Shorting Glaciers: Why You Should Know Your Asset Manager’s View on Climate Change

By David Hoy

This year is on track to be the hottest on record due almost exclusively to climate change. With a warming planet comes rising sea levels, severe storms, and drought. While governments are taking steps to prevent, or at least mitigate climate change, asset managers are looking for new investment opportunities. Fund managers now join politicians and business leaders at international climate summits and invest in technology that tracks and predicts significant climate events.

Climate events significantly impact national and local economies. In 2018, more than 1.8 million acres of California land was affected by wildfires which resulted in $24 billion in damages. The damages stemming from the floods in the midwestern United States earlier this year are still unknown, but some estimates put the total losses at least $12 billion. The total long term effects of unencumbered climate change cannot be quantified. Potential profits for those who can model climate trends and invest accordingly, however, can and are being monitored carefully.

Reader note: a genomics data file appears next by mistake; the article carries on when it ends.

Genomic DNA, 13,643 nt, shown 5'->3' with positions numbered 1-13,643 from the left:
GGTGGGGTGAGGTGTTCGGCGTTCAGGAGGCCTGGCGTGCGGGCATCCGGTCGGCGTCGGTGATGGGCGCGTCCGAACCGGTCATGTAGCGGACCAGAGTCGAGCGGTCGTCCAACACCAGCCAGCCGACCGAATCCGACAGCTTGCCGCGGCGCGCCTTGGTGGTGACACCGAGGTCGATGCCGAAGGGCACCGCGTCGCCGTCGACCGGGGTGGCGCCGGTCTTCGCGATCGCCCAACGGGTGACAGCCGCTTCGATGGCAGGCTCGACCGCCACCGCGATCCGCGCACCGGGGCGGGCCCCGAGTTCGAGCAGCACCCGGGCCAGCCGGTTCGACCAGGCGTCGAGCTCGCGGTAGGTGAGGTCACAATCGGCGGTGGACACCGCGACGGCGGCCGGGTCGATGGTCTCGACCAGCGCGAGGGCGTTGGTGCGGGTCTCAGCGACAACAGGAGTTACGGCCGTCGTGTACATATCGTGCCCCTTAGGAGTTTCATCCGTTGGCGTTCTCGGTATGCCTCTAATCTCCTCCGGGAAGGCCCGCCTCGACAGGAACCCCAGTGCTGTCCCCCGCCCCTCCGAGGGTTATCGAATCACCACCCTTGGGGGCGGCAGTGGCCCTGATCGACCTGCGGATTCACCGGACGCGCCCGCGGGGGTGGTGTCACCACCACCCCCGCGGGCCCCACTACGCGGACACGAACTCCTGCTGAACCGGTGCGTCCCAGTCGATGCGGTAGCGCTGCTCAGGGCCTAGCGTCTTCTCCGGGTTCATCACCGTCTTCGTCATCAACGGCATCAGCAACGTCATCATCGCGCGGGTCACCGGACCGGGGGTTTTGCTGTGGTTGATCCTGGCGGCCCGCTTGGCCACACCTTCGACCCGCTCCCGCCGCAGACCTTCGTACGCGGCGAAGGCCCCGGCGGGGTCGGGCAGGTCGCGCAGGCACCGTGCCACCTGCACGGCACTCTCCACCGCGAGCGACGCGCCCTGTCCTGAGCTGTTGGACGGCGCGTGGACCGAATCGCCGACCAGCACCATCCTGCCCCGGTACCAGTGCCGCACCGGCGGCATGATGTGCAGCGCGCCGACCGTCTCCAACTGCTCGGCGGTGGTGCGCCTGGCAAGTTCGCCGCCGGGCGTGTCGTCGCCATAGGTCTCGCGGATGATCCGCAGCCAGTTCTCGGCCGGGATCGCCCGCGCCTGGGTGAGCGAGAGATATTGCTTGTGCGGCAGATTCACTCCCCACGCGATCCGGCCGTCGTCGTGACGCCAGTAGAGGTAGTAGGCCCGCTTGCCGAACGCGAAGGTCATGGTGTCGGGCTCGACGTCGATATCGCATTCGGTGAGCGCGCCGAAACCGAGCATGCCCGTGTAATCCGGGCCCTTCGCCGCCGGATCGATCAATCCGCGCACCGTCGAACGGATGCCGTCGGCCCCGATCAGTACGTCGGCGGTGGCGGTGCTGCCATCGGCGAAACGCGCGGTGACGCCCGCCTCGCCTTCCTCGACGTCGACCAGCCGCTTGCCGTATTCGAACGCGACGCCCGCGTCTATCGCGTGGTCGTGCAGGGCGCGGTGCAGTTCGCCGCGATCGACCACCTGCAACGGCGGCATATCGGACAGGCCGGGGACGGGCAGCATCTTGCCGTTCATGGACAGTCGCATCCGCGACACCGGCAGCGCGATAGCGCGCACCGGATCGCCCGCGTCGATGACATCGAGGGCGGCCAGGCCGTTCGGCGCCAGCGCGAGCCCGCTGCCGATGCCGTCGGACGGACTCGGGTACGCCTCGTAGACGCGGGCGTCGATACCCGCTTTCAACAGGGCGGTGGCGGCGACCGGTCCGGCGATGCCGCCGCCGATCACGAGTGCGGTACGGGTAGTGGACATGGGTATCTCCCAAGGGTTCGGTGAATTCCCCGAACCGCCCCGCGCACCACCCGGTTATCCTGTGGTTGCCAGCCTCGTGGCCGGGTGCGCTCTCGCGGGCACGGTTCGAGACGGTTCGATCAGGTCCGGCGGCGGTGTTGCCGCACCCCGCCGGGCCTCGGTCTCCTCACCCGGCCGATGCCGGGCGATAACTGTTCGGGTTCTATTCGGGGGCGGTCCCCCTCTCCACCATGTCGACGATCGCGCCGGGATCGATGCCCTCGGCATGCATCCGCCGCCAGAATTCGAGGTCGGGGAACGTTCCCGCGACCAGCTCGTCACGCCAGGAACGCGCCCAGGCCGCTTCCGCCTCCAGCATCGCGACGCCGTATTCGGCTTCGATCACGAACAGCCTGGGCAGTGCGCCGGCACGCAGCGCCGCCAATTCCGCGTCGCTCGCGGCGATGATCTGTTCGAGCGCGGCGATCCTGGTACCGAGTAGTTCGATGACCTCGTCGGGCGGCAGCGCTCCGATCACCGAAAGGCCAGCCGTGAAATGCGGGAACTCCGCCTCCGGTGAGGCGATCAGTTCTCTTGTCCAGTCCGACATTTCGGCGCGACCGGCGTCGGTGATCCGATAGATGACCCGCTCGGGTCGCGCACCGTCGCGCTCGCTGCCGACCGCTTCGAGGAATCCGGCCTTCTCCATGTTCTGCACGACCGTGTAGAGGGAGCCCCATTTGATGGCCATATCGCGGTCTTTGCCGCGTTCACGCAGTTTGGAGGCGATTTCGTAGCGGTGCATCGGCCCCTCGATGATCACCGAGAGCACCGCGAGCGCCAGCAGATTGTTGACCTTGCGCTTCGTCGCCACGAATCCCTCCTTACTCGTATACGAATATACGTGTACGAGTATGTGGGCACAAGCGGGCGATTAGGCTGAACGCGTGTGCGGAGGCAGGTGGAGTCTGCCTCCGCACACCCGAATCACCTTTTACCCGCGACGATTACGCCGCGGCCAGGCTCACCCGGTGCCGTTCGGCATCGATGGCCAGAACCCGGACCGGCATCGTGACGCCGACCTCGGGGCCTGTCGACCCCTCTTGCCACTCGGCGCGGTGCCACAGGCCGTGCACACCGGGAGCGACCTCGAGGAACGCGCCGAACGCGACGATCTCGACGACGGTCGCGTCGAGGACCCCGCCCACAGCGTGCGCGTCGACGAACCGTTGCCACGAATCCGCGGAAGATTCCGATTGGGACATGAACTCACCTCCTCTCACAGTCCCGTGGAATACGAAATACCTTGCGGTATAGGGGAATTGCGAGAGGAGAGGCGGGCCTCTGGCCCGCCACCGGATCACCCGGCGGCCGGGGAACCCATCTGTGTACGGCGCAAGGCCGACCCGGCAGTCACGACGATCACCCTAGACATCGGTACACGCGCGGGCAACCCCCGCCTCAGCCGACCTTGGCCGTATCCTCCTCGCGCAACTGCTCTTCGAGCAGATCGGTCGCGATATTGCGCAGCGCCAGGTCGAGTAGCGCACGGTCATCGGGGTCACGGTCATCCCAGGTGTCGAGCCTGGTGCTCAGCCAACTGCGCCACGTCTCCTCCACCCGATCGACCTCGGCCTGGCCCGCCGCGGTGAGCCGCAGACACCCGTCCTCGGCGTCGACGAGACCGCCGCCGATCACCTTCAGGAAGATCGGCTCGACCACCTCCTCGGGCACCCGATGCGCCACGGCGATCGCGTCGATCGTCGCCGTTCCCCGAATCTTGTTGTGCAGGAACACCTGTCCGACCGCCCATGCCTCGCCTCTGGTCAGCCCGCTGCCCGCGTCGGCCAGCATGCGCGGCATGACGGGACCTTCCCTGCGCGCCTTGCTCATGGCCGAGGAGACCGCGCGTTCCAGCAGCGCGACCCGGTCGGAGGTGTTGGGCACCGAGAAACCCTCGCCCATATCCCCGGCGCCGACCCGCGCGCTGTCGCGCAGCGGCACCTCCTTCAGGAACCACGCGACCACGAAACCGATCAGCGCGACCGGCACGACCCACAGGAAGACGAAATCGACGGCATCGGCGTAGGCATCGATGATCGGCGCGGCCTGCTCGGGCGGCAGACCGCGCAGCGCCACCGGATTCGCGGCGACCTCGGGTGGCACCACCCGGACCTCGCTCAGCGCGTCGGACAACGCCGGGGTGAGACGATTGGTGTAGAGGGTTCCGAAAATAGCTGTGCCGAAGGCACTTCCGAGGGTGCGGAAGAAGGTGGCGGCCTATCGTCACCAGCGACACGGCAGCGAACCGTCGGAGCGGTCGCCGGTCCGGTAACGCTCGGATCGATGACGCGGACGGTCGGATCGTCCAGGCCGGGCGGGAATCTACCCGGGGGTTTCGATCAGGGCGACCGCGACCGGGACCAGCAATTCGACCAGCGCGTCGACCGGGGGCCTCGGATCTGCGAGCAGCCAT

Investor response to climate change has come in three forms. There are those who invest in mitigation technology like electric cars and solar panels, those who invest in disaster prevention (think sea walls and disaster kits) and those who place bets on how climate events will impact industries and economies. To a certain extent, the last category encompasses the first two.

In the short term, climate change will hurt some communities and benefit others. Some asset managers have capitalized on this trend by investing in real estate away from the coast because they anticipate that local governments will struggle to provide the infrastructure needed to mitigate the reported one- to four-foot increase in sea level within the next century.

Other professional investors are skeptical that there is enough time to reverse the effects of climate change, but still believe that sound investing can help mitigate its most severe consequences. These firms seek to align their capital with companies that try to reduce the amount of carbon dioxide in the atmosphere and prevent deforestation.

It is essential for clients of large mutual funds and private wealth management firms to be aware of the policies those firms have toward climate change and to understand where their money is going. Some may even opt for climate-sensitive mutual funds that primarily invest in energy efficiency and battery storage. Investors should discount any potential effects that their positions have on the planet from profits made by climate-agnostic firms. Everyday investors should seek to align themselves with asset managers that are climate hopefuls. If they are unsure of how to do so, they should, at the very least, express their concerns to their brokers.